The Effects Of Drugs On Horse Racing

2044 Words Sep 20th, 2016 9 Pages
Introduction
Following the economic recession of 2008, a survey of more than 10,000 horse owners appears to suggest recovery of the industry. Results showed that 70.6% of respondents owned or managed the same number of horses they did in 2014, indicating an increase in overall industry stability.

1) The use of Drugs in Horse Racing in the US
A particular topic that remains controversial is the use of ‘Lasix’ (an anti-bleeding medication) in US horse racing, questioning the purity of the sport.
Bleeding in the lungs, commonly referred to as Exercise Induced Pulmonary Haemorrhaging (EIPH) is caused when a horse is placed under pressure during intense exercise and the raised pulmonary pressure means the capillaries in the lungs are prone to rupture (https://www.racing.com/news/2015-01-08/the-great-lasix-debate---how-well-is-it-understood). Lasix is said to reduce the severity of EIPH and the incidence of epistaxis (bleeding through the nose). Therefore, in terms of equine welfare it has considerable benefits with trainers, who use the drug to help alleviate the problem. An example of this is with the 1964 winner of the Kentucky Derby, Northern Dancer, who was given Lasix before his record breaking performance.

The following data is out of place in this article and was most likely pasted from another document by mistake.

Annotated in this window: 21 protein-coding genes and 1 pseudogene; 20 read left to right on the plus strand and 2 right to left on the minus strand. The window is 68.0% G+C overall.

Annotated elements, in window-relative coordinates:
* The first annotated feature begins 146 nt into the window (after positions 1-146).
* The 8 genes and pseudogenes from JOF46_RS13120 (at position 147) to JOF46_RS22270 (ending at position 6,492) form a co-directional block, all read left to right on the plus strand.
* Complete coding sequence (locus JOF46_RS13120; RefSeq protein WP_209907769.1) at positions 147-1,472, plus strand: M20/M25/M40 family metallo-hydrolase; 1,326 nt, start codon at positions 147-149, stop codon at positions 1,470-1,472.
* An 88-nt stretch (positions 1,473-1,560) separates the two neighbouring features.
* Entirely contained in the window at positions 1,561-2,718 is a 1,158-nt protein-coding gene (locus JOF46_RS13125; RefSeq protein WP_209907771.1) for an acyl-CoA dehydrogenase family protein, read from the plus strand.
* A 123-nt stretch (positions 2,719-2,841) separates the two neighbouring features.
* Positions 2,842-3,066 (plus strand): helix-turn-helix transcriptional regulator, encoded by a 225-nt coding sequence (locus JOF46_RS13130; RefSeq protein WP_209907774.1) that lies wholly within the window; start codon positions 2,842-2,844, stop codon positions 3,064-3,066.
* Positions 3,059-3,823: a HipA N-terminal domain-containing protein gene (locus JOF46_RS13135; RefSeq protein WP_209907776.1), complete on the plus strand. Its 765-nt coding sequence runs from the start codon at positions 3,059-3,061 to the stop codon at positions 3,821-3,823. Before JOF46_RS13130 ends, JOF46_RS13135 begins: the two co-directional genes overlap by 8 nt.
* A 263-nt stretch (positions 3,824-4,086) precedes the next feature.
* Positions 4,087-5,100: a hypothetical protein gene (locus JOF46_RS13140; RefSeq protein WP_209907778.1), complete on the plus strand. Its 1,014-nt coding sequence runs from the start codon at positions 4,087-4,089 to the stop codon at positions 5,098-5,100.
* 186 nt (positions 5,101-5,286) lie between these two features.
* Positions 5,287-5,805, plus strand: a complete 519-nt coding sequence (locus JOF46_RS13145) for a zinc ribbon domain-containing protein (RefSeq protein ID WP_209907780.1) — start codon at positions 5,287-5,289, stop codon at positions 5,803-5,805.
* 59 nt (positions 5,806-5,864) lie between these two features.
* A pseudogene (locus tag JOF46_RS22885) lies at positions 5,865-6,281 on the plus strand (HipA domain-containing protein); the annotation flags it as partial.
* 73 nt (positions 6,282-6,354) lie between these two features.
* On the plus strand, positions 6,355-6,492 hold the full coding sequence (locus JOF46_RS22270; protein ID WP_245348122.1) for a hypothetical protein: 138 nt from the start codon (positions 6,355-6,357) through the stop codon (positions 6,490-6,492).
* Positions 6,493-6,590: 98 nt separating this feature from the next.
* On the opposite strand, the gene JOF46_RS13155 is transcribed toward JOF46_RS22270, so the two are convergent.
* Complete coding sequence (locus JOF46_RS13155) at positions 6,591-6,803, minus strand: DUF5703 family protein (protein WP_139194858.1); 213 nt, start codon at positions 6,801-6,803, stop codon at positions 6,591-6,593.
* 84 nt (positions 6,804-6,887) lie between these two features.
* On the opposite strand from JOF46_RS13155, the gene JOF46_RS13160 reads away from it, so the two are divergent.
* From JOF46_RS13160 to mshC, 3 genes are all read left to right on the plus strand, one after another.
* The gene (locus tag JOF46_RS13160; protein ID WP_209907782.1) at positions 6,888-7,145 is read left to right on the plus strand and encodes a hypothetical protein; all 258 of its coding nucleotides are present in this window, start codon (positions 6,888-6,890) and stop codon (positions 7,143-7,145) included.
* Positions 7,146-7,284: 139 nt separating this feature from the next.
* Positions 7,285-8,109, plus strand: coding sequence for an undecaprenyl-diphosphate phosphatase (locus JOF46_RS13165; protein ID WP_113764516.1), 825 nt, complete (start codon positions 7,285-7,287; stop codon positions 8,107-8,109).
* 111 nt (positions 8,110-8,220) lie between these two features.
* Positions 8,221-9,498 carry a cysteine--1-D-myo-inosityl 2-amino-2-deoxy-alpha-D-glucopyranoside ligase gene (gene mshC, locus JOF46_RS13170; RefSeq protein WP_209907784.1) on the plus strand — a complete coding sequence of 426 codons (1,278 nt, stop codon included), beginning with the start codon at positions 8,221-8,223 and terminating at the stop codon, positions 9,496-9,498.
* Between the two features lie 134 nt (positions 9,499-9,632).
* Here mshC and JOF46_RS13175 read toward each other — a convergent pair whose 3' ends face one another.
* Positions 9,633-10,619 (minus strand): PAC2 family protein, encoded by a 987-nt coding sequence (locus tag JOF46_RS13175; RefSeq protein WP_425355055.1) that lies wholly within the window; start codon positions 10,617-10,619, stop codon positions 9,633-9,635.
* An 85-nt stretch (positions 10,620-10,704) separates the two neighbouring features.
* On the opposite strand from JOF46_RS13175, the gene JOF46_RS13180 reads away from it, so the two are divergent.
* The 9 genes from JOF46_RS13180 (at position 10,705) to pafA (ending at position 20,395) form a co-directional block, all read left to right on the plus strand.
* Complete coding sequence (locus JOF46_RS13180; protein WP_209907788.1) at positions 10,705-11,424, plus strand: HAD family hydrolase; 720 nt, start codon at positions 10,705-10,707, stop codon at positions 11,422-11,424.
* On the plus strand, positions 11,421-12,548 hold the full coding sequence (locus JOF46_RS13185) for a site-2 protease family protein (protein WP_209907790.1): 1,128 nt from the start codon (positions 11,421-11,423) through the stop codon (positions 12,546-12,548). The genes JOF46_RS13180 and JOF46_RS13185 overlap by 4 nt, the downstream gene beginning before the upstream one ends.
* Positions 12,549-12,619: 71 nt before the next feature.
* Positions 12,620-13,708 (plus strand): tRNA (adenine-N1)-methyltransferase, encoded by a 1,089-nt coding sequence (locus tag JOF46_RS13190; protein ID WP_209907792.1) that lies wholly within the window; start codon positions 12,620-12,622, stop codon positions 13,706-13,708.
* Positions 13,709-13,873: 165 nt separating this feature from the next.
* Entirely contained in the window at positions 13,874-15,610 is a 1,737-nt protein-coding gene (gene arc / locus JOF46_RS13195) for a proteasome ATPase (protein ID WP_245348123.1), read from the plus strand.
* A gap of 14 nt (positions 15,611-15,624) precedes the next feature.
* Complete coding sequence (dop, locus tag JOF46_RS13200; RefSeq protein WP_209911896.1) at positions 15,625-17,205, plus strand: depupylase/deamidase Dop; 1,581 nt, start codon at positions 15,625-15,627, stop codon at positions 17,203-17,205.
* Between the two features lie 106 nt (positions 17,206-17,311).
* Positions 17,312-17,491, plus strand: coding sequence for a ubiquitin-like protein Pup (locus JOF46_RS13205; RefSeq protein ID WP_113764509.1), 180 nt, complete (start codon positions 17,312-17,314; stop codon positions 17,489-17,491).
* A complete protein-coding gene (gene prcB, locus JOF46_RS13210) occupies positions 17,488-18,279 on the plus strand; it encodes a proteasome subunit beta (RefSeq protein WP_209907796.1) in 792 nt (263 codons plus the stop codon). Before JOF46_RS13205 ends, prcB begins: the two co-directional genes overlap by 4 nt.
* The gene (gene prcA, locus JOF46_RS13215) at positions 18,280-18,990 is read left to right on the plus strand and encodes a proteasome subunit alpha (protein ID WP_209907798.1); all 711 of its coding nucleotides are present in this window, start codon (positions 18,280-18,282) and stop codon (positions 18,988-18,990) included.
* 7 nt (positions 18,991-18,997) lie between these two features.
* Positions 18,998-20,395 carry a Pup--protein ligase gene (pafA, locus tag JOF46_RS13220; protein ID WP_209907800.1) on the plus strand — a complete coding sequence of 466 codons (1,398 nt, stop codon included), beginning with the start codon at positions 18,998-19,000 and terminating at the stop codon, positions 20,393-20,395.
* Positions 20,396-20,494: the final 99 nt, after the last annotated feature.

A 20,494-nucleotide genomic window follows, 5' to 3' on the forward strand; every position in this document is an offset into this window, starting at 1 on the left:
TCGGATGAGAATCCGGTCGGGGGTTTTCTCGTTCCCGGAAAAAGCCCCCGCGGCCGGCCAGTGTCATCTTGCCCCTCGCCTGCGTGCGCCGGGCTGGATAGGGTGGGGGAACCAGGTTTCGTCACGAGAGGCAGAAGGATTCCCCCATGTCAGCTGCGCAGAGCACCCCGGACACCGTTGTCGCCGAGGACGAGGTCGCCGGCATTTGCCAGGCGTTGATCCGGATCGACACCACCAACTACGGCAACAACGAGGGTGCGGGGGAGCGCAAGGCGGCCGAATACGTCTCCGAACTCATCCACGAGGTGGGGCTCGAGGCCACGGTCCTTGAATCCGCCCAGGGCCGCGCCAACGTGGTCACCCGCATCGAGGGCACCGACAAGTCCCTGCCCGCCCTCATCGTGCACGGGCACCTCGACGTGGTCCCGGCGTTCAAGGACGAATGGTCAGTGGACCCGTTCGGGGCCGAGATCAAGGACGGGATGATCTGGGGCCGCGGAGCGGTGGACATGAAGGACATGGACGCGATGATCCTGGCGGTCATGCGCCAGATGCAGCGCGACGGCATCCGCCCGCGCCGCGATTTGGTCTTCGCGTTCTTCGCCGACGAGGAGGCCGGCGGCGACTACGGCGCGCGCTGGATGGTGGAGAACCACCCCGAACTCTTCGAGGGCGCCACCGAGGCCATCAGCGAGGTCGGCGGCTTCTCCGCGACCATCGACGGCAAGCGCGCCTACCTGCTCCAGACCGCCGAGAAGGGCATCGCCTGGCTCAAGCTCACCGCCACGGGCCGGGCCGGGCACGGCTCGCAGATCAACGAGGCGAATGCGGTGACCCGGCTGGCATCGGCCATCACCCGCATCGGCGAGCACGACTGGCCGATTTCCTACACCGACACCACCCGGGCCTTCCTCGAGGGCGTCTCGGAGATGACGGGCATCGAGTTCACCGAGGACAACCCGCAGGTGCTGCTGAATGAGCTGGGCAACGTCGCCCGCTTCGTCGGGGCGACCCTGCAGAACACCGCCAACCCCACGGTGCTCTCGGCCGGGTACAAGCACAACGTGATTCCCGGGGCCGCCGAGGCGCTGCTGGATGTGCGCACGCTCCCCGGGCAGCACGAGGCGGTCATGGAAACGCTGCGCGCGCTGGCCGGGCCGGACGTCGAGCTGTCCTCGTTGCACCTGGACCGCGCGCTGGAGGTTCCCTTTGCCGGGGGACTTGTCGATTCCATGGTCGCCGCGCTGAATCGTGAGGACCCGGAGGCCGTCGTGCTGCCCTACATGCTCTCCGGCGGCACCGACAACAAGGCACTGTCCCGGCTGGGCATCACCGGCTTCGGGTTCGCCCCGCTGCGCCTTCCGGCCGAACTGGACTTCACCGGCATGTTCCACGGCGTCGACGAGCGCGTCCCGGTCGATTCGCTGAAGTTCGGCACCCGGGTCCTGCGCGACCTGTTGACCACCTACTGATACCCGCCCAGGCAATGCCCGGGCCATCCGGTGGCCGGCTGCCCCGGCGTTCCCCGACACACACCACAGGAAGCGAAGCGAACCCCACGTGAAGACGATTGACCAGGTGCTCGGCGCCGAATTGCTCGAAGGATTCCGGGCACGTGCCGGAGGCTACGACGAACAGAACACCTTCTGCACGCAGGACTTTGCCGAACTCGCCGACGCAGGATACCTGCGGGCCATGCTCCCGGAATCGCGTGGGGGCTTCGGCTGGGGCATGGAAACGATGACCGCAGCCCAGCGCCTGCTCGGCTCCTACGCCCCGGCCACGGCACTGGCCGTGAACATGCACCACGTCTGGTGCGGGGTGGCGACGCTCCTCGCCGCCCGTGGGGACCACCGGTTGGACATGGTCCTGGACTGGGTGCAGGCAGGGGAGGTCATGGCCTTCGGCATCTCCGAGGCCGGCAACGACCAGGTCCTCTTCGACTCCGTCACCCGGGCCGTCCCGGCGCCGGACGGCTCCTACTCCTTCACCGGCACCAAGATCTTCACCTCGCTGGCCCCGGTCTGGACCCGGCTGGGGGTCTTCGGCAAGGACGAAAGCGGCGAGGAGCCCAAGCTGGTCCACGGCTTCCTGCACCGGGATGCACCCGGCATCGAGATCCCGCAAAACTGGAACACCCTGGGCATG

However, concern lies with the performance enhancing and masking abilities in competition. Horses treated with the drug have been reported to run faster, earn more money and are more likely to finish first, second or third than horses not receiving it…
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